Shrinking energy resources and rising energy consumption mean we must either accept a future of tough conflicts or try to break with global trends. Energy safety is not merely an economic issue but increasingly a geo-political one. By 2030, the European Commission expects EU dependence on natural gas imports to have grown from 58% today to 80%, and gas imports from Russia to have increased from 42% to 60%. This position won’t be helped by the German and Swiss decision to cease nuclear production, because in the short- and medium-term nuclear power looks to be the most practical alternative.
Germany and Switzerland’s scrapping of nuclear energy may also have perilous effects on the majority of the EU-10 – the formerly communist Bulgaria, Czech Republic, Estonia, Poland, Latvia, Lithuania, Hungary, Romania, Slovakia and Slovenia. These countries may come under social and political pressure to reduce the amount of nuclear-generated electricity they consume while abiding by their emissions commitments to the EU.
With global energy demand rising, renewable supplies tight and no German or Swiss nuclear power, demand and therefore prices for natural gas are likely to increase sharply, and even the ample supplies through the Nordstreem pipeline may not be enough to meet the market’s needs. The German and Swiss decisions may therefore accelerate nuclear power projects in the EU-10 and trigger a “renaissance” of coal, something that would be most undesirable from a climate change standpoint. While Germany and Switzerland will no doubt become increasingly clean, the EU-10 risks a “brown” energy mix and a technological “lock-in”.
As for Hungary, a more ambitious use of renewable resources is one obvious solution. But limited budgetary resources – the use of renewable energy is at present highly dependent on government support – and difficulties over ways to increase renewable power generation are putting experts and decision-makers in a quandary.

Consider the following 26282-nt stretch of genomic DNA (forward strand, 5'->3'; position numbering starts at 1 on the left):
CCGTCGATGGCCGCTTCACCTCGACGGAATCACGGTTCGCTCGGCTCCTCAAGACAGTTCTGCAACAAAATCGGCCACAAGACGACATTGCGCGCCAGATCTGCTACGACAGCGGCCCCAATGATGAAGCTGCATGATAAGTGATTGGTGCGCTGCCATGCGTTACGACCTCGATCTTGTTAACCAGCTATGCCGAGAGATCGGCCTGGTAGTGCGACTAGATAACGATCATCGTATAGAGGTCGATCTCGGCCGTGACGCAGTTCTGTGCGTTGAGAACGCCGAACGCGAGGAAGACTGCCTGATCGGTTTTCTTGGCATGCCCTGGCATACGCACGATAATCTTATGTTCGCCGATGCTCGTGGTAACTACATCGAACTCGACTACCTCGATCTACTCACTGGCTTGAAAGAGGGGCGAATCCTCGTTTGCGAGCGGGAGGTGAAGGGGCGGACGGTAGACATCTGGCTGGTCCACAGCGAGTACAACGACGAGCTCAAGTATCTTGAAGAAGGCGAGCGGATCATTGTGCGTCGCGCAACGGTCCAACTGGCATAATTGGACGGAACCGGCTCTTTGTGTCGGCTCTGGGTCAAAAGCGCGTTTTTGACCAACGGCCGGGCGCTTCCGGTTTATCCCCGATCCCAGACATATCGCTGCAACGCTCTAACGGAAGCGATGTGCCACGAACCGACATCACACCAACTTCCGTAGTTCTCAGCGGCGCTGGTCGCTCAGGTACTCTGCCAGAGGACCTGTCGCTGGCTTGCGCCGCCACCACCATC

We in Hungary believe that reliance on North African solar plants for 15% of Europe’s prime energy needs, plus an additional 5% from centralised, high-capacity ebb-and-flow wave and wind power plants in Northern Europe, conflicts with the philosophy of renewable power generation. Replacing decentralised, micro-regional energy generation with a system of “centralised generation with long-term transport” is a regressive step. It may even result in a new kind of energy dependence, or simply transform our current dependence into a different form, while also putting green industry development into reverse.
Hungary’s proposals for achieving energy independence and sustainability consequently start with energy savings, this being the cheapest and most environment-friendly option. We will also maintain the highest possible level of domestic renewable supplies, and develop our own nuclear energy and electric transport systems. A new market-driven agricultural system will also be created which will be able to switch between energy-producing biomass and food crops as demand dictates. Hungary will also secure the best energy import prices by connecting to Europe’s infrastructure.
Based on these deliberations, Hungary’s proposed method for moving energy independence towards sustainability has five elements: (i) Energy saving, because the cheapest and most environment-friendly solution is not to use energy. (ii) The highest possible ratio of domestic renewable energy in supply. (iii) Secure nuclear energy and electrical transport built on the former. (iv) The creation of bipolar agriculture, in which a market-governed switch is possible between the use of biomass for energy generation and for food industrial purposes. (v) Connection to the European energy infrastructure so as to achieve the most favourable purchase prices.